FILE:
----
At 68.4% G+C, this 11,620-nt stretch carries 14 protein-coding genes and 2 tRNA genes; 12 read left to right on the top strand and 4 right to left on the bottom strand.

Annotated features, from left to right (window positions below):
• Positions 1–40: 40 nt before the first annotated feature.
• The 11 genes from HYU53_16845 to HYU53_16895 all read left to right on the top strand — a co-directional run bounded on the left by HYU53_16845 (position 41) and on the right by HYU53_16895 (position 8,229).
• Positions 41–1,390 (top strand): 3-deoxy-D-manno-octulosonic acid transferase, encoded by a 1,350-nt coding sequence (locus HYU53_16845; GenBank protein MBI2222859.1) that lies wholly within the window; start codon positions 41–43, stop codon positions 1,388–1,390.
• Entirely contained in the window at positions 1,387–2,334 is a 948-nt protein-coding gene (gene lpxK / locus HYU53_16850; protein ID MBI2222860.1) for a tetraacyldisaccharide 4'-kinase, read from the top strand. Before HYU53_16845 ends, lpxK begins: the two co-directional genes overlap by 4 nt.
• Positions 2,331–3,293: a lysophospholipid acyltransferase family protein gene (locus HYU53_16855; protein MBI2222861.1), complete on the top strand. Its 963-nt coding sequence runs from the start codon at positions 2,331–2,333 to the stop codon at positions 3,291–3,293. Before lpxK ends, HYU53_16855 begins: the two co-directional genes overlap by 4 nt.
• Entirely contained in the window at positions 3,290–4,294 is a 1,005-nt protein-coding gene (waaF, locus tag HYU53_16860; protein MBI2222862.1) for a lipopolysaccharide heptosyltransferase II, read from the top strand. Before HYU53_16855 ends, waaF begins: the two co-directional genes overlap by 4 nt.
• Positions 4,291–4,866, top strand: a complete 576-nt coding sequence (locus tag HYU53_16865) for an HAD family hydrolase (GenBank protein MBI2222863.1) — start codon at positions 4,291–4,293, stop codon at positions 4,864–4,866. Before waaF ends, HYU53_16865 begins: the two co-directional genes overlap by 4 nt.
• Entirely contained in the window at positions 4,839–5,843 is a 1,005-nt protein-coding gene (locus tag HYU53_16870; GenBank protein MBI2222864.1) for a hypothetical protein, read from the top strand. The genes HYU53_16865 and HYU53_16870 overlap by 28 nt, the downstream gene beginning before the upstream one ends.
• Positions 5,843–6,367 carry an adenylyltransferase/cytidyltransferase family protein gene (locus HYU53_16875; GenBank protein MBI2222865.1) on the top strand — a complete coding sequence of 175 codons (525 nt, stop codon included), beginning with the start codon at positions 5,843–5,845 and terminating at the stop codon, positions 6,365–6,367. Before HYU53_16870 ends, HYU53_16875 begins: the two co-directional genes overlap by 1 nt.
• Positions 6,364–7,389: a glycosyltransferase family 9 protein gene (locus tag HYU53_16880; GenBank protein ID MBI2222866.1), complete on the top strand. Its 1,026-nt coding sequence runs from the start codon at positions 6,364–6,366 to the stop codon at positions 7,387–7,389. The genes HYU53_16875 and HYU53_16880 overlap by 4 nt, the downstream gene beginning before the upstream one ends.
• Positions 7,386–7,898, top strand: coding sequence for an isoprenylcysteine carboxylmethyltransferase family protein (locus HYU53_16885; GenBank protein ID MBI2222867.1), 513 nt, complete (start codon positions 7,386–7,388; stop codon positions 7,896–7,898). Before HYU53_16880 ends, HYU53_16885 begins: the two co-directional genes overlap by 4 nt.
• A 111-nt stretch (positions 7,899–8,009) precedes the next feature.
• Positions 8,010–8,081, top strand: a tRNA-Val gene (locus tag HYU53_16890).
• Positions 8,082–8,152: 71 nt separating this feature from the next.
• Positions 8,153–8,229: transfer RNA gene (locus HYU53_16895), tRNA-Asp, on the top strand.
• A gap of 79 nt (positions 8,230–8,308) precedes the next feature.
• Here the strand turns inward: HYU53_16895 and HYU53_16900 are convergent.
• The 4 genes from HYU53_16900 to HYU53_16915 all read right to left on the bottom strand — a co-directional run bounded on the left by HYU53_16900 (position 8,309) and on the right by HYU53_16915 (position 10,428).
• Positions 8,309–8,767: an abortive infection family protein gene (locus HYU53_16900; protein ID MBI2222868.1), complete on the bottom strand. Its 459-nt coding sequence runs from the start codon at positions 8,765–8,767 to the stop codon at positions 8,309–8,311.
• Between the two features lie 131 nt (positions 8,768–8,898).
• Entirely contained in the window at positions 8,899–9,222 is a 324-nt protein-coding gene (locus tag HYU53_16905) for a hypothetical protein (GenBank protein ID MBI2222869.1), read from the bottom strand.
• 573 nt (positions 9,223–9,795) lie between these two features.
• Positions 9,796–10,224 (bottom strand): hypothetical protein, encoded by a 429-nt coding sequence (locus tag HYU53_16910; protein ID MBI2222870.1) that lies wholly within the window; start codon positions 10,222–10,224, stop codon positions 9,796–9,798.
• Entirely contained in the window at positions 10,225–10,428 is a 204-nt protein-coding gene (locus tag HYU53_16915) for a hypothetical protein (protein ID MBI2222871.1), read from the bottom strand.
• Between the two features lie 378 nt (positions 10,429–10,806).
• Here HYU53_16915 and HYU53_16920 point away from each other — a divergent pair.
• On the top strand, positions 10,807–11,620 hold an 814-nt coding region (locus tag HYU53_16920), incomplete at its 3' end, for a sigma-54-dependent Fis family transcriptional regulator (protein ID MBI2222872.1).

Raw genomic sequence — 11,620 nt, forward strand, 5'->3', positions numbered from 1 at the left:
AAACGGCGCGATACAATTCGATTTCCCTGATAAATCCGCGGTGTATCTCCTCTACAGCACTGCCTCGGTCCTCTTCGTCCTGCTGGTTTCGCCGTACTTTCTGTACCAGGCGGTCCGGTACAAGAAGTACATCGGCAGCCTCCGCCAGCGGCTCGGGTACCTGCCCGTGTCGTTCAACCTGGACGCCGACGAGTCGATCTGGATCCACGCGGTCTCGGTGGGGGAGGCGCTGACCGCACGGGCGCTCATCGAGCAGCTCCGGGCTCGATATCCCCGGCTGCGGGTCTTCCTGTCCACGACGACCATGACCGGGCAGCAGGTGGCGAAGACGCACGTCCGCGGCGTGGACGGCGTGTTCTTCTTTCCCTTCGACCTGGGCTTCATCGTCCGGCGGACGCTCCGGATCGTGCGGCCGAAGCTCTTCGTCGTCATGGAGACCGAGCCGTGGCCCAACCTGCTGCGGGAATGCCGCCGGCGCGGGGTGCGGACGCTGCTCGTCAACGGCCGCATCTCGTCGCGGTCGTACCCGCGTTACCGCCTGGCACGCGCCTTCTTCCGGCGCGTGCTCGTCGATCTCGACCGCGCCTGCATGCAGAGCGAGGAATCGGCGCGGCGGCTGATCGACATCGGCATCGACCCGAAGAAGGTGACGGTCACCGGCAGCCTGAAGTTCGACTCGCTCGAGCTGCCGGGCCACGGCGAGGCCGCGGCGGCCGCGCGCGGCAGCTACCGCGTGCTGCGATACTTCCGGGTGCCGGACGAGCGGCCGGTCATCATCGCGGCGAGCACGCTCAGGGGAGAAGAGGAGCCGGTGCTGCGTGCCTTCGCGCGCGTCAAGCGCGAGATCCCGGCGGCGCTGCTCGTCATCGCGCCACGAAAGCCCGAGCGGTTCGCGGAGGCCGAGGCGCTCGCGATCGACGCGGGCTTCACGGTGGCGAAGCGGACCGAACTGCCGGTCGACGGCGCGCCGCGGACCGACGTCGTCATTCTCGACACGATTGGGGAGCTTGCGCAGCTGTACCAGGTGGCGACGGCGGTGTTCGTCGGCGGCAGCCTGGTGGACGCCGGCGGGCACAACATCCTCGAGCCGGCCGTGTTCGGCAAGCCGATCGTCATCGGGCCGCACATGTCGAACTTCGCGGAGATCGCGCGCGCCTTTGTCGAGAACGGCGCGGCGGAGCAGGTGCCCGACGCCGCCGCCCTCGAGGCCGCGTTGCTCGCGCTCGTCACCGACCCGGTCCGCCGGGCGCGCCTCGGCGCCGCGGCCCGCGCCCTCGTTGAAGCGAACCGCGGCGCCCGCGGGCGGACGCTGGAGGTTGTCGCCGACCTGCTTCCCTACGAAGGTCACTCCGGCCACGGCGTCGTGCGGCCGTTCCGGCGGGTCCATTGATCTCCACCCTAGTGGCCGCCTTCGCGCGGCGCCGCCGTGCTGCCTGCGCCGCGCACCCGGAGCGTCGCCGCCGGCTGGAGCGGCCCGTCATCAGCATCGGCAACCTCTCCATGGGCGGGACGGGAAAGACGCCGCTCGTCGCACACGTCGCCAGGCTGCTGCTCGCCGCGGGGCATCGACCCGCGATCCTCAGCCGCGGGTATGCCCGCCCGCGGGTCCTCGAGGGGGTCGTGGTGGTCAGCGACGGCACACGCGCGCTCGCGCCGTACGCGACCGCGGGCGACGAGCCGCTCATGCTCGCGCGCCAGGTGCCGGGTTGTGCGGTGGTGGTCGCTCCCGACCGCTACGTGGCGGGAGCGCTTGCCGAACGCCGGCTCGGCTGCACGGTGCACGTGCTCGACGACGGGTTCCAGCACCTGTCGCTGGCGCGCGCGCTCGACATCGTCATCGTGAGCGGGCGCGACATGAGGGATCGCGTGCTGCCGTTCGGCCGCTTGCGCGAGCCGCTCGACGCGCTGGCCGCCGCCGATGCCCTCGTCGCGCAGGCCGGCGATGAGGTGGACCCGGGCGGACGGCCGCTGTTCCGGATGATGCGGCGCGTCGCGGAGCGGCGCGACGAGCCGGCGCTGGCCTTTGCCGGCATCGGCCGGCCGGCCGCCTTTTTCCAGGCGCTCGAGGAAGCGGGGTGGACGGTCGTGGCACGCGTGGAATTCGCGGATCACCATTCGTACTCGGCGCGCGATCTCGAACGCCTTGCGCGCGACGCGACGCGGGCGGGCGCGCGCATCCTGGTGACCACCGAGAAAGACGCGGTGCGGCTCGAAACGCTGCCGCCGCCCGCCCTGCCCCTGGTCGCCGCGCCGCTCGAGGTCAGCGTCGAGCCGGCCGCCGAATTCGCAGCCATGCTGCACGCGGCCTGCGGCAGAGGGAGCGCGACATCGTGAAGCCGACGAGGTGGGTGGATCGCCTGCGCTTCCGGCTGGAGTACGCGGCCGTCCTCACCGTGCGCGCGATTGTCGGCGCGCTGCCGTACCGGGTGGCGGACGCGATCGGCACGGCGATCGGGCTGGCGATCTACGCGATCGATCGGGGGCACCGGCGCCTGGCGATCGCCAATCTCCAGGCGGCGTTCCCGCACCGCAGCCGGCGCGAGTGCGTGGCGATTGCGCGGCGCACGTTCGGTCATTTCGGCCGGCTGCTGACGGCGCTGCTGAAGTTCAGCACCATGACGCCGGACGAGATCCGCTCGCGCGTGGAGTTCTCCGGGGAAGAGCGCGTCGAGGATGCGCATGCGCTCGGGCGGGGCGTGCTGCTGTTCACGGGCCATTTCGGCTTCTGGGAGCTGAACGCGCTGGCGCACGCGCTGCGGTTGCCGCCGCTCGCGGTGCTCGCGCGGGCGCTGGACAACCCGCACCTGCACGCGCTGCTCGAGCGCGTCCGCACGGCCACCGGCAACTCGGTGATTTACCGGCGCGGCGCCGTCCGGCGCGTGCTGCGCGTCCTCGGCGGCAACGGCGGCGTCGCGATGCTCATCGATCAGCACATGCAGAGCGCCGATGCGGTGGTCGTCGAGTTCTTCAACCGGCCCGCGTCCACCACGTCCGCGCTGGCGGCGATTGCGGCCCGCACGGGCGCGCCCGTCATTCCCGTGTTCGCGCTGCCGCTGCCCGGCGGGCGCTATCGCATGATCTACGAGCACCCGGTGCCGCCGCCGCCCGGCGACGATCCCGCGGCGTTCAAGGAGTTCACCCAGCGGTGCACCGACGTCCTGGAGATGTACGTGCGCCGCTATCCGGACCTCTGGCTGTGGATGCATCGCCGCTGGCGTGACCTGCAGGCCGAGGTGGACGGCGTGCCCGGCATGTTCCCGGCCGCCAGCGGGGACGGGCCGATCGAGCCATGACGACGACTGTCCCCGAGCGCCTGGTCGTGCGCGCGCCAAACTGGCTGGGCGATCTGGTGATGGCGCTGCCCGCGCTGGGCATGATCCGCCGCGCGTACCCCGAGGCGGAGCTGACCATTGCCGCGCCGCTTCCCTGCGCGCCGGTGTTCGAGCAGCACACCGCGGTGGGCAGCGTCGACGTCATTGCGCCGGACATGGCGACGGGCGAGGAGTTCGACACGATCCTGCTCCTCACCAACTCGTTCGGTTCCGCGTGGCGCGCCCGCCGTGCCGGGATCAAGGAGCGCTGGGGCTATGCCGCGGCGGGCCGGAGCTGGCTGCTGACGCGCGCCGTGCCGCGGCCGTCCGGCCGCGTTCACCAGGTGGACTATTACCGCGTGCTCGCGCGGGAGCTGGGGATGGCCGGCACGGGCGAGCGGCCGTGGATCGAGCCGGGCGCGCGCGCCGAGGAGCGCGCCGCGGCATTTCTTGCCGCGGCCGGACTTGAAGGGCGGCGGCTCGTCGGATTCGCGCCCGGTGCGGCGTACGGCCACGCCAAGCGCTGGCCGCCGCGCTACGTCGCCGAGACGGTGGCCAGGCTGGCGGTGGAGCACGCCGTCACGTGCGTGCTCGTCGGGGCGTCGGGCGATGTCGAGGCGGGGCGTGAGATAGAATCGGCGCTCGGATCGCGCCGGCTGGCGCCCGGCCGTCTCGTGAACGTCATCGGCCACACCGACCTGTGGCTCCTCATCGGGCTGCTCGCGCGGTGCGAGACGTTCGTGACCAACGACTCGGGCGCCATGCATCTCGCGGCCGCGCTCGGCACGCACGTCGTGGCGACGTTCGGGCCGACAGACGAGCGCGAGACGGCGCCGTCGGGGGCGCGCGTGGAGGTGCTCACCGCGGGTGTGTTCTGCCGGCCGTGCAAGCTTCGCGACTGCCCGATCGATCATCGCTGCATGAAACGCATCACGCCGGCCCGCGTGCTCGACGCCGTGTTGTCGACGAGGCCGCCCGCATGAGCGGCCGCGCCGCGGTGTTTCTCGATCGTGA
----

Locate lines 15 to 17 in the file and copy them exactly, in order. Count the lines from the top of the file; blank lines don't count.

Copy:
• Positions 8,010–8,081, top strand: a tRNA-Val gene (locus tag HYU53_16890).
• Positions 8,082–8,152: 71 nt separating this feature from the next.
• Positions 8,153–8,229: transfer RNA gene (locus HYU53_16895), tRNA-Asp, on the top strand.